Genuine Passion vs. Unearned Passion
BY TAYLOR WADE
Have you ever felt extremely enthusiastic about the possibility of something new? Maybe it was a new idea, a new project, or a new person which brought the enthralling possibility of a new relationship...
Feelings of excitement and enthusiasm are directly linked with the center of the brain associated with pleasure. When we experience new and engaging activities, neurotransmitters in the brain release dopamine – a chemical that gives us the sensation of joy and excitement.
Some people have lower dopamine levels than others, which in turn requires more intense experiences in order to feel pleasure. They are more prone to boredom when there is a lack of stimulation. These people may become "thrill-seekers"– willing to take more risks and seek adrenaline-inducing activities.
What happens when you meet a "thrill-seeker" in the dating realm? One of two things may happen – you may become suspicious of his or her authenticity, or you may fall right into the "passion pit."
It's easy to get caught up in the initial stage of passion in a relationship. There's excitement being produced from a new experience. There's dopamine running through the body. There is a feeling of pleasure.
Initial passion can be described as "unearned passion" because both people entering into the relationship do not know everything about each other yet. They are passionate about each other because of what the other person appears to be, not who they really are. This type of passion can turn into genuine passion, however, that is not known yet.
The number one way men and women get hurt is by overvaluing initial passion instead of valuing investment in the relationship.
Passion, when unearned, seems to be the number one quality of the "dabbler." This person is easily excited by new prospects, and just as easily disinterested in them. This person drops everything when circumstances get tough and they decide not to deal with it any longer.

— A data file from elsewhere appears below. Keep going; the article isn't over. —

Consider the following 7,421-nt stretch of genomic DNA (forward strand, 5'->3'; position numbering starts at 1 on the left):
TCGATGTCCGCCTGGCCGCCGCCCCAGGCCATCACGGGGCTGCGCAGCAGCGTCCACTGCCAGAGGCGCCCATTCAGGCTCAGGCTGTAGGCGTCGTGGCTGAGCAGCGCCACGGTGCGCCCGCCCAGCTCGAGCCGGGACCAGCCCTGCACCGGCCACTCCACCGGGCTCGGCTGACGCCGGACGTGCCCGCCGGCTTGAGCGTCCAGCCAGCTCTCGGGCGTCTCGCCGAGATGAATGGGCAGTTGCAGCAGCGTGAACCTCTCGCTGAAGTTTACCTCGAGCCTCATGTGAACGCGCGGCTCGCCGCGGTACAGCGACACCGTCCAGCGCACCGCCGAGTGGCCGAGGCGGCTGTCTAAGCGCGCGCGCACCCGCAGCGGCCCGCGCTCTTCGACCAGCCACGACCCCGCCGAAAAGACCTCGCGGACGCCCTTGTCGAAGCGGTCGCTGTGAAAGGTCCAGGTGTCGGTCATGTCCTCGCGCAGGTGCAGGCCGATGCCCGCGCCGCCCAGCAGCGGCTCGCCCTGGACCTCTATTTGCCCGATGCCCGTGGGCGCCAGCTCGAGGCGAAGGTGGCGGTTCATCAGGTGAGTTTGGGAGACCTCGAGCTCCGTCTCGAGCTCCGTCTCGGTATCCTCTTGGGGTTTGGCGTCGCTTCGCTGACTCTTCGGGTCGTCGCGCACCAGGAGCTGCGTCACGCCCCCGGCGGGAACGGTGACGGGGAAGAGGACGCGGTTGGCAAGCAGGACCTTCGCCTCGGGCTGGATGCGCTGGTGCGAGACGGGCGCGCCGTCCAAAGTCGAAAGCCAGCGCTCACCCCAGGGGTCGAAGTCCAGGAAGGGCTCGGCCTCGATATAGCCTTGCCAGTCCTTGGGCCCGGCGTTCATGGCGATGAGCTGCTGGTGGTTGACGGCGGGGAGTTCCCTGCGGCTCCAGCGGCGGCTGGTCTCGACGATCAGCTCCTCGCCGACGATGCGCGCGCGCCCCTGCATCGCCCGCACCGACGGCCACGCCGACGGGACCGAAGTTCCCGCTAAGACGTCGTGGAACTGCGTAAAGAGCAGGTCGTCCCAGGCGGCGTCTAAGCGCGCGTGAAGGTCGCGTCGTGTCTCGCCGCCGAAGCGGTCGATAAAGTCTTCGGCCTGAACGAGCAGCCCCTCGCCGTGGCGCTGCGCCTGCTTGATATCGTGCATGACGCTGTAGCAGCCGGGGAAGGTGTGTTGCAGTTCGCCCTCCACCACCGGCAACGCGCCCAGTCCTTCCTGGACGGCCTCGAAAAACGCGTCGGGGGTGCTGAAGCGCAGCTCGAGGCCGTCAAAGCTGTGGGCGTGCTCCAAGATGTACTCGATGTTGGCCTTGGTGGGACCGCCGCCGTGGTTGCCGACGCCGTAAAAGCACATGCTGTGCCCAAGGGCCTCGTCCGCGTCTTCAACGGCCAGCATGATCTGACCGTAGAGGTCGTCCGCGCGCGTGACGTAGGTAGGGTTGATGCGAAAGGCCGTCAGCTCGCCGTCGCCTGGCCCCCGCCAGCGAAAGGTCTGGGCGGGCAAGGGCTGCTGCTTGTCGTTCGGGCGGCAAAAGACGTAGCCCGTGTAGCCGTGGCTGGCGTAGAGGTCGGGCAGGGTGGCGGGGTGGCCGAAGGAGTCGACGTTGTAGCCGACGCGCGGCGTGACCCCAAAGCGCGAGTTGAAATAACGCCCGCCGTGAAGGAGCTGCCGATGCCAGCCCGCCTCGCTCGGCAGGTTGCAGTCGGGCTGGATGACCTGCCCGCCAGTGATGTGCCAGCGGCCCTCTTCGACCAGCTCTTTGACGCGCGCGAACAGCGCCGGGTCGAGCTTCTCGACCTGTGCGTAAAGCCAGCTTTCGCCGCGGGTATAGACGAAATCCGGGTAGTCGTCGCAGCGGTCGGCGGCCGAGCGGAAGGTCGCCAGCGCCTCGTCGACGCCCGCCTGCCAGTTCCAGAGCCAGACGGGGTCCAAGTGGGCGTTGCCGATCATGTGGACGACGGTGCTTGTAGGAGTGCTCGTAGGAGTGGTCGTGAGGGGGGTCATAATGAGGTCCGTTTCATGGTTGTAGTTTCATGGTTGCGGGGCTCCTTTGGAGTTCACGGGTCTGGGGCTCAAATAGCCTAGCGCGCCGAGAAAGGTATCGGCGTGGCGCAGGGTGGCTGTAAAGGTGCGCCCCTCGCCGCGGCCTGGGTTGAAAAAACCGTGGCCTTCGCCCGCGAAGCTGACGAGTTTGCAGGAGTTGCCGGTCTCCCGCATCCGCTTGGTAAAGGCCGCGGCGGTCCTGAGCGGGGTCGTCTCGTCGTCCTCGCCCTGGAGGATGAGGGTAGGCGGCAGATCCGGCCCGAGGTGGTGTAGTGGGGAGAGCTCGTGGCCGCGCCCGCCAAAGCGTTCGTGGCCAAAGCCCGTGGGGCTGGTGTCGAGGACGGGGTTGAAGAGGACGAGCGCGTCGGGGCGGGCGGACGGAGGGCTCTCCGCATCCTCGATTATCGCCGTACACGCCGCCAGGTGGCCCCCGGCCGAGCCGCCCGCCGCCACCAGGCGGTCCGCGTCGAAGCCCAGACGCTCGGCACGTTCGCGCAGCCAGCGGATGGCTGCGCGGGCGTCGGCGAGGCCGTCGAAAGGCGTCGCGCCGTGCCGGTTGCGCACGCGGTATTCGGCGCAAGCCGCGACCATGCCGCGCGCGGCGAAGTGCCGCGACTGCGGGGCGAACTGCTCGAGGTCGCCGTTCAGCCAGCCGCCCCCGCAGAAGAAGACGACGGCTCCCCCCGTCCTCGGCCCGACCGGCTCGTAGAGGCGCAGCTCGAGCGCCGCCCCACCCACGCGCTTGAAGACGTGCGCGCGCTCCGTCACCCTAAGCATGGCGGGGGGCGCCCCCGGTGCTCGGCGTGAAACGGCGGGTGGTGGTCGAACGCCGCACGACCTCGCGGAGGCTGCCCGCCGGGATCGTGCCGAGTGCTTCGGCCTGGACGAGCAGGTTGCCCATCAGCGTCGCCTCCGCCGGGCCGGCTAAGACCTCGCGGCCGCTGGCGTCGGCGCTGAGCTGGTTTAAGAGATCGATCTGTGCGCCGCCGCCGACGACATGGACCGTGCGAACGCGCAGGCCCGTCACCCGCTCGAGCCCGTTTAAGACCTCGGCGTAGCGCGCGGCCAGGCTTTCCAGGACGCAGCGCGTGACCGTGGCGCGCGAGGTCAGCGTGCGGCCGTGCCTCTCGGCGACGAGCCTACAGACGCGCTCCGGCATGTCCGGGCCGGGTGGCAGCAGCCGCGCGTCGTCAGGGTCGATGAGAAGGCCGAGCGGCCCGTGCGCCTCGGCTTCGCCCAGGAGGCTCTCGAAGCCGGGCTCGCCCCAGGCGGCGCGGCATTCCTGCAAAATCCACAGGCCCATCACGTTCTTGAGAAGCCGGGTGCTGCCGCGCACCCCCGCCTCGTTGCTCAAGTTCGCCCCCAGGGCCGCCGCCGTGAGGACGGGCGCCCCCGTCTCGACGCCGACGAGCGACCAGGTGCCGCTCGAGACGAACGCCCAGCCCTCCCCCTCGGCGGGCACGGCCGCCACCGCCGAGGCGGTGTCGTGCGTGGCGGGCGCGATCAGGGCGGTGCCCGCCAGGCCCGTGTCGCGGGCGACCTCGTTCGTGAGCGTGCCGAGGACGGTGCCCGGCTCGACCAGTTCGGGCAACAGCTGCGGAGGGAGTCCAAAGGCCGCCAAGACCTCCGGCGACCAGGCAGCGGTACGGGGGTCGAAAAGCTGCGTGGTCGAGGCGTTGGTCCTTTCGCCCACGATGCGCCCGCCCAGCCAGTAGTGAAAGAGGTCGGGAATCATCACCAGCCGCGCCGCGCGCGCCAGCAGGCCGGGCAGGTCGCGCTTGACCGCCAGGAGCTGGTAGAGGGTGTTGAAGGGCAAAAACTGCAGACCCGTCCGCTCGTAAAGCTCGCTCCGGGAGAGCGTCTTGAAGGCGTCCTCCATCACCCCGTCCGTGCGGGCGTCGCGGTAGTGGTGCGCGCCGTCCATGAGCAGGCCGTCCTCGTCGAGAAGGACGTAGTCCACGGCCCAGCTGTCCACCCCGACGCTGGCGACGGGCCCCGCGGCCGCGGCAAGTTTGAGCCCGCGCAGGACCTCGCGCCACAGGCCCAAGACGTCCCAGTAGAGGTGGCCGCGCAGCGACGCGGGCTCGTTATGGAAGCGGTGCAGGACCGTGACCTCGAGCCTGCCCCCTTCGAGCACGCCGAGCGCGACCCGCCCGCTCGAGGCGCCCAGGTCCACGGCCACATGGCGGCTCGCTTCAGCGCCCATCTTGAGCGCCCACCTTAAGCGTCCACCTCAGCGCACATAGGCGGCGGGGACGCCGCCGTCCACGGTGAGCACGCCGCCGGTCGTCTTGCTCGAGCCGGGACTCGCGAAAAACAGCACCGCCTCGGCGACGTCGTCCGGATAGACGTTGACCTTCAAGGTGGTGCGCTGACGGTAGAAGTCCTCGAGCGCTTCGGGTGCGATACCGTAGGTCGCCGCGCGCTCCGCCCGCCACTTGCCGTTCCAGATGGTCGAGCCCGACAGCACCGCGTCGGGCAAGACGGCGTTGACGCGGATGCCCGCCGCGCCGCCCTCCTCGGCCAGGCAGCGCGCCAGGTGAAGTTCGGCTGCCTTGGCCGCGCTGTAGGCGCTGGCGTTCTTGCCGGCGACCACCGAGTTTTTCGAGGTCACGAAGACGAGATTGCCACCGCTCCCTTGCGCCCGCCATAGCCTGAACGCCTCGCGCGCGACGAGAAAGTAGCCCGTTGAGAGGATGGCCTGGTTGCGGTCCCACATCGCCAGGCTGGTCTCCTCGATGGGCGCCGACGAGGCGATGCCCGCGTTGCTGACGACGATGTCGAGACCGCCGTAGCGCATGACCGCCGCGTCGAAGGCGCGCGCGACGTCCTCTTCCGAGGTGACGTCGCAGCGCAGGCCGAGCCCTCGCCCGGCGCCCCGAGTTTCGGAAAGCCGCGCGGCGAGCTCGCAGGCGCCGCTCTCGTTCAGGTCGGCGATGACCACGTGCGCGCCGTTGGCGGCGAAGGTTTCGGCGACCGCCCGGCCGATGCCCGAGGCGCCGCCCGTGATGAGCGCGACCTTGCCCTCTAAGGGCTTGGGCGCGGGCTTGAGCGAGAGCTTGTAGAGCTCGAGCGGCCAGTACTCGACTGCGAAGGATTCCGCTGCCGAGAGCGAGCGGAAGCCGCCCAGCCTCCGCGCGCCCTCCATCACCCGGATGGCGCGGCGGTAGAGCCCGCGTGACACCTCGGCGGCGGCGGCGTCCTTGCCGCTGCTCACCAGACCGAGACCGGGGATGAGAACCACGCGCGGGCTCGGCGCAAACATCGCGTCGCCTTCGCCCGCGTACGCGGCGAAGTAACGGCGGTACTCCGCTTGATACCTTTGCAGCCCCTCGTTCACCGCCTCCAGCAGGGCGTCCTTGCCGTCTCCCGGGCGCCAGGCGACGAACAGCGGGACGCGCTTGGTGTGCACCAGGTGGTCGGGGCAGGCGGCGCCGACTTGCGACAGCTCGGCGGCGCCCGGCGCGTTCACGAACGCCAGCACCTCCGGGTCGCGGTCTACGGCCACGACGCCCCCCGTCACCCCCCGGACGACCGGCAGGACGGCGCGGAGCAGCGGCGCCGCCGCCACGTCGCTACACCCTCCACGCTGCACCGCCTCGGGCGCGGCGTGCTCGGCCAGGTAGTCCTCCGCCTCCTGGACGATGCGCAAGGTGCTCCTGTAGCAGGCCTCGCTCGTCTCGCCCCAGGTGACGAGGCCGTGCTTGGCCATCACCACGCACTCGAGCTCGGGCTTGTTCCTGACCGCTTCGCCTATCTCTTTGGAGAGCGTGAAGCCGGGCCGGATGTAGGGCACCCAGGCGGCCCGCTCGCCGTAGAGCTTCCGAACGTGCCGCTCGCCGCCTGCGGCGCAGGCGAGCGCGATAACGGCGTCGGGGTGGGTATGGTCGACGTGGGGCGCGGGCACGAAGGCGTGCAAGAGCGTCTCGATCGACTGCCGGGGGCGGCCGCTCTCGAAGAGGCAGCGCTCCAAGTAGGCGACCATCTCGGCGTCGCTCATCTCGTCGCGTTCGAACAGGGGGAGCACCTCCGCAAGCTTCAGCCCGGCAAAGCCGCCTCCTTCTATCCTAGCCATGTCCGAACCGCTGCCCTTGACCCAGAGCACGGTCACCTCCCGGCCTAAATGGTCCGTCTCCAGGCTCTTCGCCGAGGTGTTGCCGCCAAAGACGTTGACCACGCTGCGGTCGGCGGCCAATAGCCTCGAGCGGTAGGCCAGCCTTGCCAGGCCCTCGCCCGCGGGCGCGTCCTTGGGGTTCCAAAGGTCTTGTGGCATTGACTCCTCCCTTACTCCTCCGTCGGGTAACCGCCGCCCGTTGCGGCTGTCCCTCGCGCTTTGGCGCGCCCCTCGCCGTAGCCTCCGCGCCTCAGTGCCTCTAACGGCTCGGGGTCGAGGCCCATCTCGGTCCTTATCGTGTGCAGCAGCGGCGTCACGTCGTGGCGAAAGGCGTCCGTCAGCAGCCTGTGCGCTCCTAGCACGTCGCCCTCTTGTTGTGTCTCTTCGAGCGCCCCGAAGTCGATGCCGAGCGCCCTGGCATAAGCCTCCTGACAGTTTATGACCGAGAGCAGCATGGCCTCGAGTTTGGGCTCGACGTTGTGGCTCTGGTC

It is much easier to find someone who starts something than a person who finishes something.
It takes a novelty to start something. It takes real passion to finish something. People who are really passionate about something have a relationship with that thing. To be passionate about a person, is to have a relationship with that person, not to just show initial interest and excitement.
The word passion derives from the late Latin word passio, meaning suffering.
A relationship is full of ups and downs. It's not just something that you benefit from – it's something that you suffer for. And you suffer and endure through these ebbs-and-flows because you know the overall fulfillment you receive from the relationship is worth it – the benefits outweigh the negatives.
Initial passion is overrated, however, genuine passion is priceless.
Instead of overvaluing initial passion, embrace the possibility it brings. When that possibility finally delivers genuine passion and subsequently, mature love, never take for granted all of the joy and pleasure it brings.